2012 Espen Kofstad  Norway €131,099
2011 Tommy Fleetwood  England €148,913
2010 Álvaro Velasco  Spain €134,297
2009 Edoardo Molinari  Italy €242,980
2008 David Horsey  England €144,118
2007 Michael Lorenzo-Vera  France €128,927
2006 Mark Pilkington  Wales €119,152
2005 Marc Warren  Scotland €103,577
2004 Lee Slattery  England €95,980
2003 Johan Edfors  Sweden €94,509
2002 Lee S James  England €121,531
2001 Mark Foster  England €97,737
2000 Henrik Stenson  Sweden €108,711
1999 Carl Suneson  Spain €69,642
1998 Warren Bennett  England £81,053
1997 Michele Reale  Italy £51,679
1996 Ian Garbutt  England £37,661
1995 Thomas Bjørn  Denmark £46,471
1994 Raymond Burns  Northern Ireland £43,584
1993 Klas Eriksson  Sweden £48,366
1992 Paul Affleck  Wales £39,769
1991 David R. Jones  England £35,533
1990 Giuseppe Calì  Italy £28,383
1989 Neal Briggs  England

The PGA European Tour does track career earnings on the Challenge Tour. A ranking of career earnings would be of little value as a measure of success, since the objective of players on the tour is to leave it as soon as possible by winning promotion to the main tour.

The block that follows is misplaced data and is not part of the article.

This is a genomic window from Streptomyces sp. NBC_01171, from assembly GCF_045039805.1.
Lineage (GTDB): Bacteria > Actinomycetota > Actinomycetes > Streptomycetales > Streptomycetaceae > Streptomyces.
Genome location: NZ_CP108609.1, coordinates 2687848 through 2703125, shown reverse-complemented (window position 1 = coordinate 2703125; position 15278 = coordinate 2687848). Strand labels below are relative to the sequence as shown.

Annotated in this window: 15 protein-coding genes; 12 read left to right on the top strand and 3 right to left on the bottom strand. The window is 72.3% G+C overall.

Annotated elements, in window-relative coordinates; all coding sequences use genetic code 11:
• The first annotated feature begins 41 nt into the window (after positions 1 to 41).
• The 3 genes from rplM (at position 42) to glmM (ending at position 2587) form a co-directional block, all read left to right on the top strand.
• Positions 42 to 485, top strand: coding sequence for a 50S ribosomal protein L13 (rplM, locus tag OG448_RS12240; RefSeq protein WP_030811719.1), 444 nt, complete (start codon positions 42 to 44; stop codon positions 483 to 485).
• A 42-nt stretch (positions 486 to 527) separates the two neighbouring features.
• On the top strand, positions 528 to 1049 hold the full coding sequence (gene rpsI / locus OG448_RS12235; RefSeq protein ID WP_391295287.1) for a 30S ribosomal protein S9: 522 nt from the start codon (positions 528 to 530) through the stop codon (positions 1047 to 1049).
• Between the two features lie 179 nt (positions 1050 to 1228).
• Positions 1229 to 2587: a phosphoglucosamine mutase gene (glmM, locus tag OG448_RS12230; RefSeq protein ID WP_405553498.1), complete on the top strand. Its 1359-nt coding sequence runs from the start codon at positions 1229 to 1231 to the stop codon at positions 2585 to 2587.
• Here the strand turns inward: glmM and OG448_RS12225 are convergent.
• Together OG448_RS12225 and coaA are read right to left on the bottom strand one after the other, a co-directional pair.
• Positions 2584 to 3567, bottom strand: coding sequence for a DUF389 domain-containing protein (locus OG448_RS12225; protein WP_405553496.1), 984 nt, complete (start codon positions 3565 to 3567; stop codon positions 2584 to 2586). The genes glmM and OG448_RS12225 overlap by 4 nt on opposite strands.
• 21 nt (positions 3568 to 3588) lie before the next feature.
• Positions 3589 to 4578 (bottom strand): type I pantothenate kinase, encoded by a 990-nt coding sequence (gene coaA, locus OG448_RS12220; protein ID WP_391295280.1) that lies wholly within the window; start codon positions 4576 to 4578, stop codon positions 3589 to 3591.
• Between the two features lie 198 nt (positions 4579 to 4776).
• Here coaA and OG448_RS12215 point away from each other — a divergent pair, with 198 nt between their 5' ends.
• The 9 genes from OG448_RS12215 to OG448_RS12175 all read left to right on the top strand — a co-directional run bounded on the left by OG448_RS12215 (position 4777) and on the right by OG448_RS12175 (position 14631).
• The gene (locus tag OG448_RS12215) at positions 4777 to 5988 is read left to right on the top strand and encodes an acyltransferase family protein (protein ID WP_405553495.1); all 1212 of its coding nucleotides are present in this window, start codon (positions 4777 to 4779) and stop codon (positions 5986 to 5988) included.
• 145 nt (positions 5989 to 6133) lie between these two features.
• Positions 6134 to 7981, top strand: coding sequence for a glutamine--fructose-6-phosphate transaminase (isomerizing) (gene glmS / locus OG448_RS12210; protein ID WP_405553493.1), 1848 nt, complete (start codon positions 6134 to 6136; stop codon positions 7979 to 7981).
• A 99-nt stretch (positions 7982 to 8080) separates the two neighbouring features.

Schedules by year

Originally, the Challenge Tour events were held in Western Europe. In 1991, several Central African events were added, of which the Kenya Open continues today, and the Zambia Open was last played in 2004. Also the Moroccan Golf Classic was held from 2002 to 2010. The Challenge Tour featured Latin American tournaments co-sanctioned with the Tour de las Américas from 2003 to 2012. Since 2011, the tour has added events in Asia, such as the Gujarat Kensville Challenge (India), National Bank of Oman Golf Classic, Challenge Tour Grand Final (Oman), Ras Al Khaimah Golf Challenge (Dubai) and Foshan Open (China).

The table below summarises the development of the tour since 1999, which was the year that the euro became the currency of record for the tour. Individual tournaments have purses fixed in a mixture of British pounds, euro and U.S. dollars, so year on year changes in the total prize fund reflect exchange rate fluctuations as well as prize fund movements in constant currencies.[3]

Year Ranking tournaments Total prize money (€)
2015 24 5,519,925
2014 27 6,557,429
2013 25 5,674,581
2012 26 5,707,717
2011 25 5,399,759
2010 25 4,826,454[4]
2009 24 4,693,649
2008 33 6,017,393
2007 32 5,282,301
2006 30 4,799,014
2005 30 5,493,413
2004 29 4,370,149
2003 28 4,676,787
2002 26 3,982,797[5]
2001 29 3,888,135
2000 23 2,593,986
1999 27 2,196,529

See also

Notes and references

  1. ^ "OWGR Board Announces Adjustments To Ranking System". OWGR. 6 August 2014. 
  2. ^ "Challenge Tour Road To Oman". PGA European Tour. 
  3. ^ "Challenge Tour Schedule". PGA European Tour. 
  4. ^ "The Challenge Tour in numbers". PGA European Tour. 28 January 2011. Retrieved 2011-01-31. 
  5. ^ 2002 statistics include one abandoned tournament with a planned purse of €130,000.

External links

This page was last edited on 6 November 2017, at 21:43.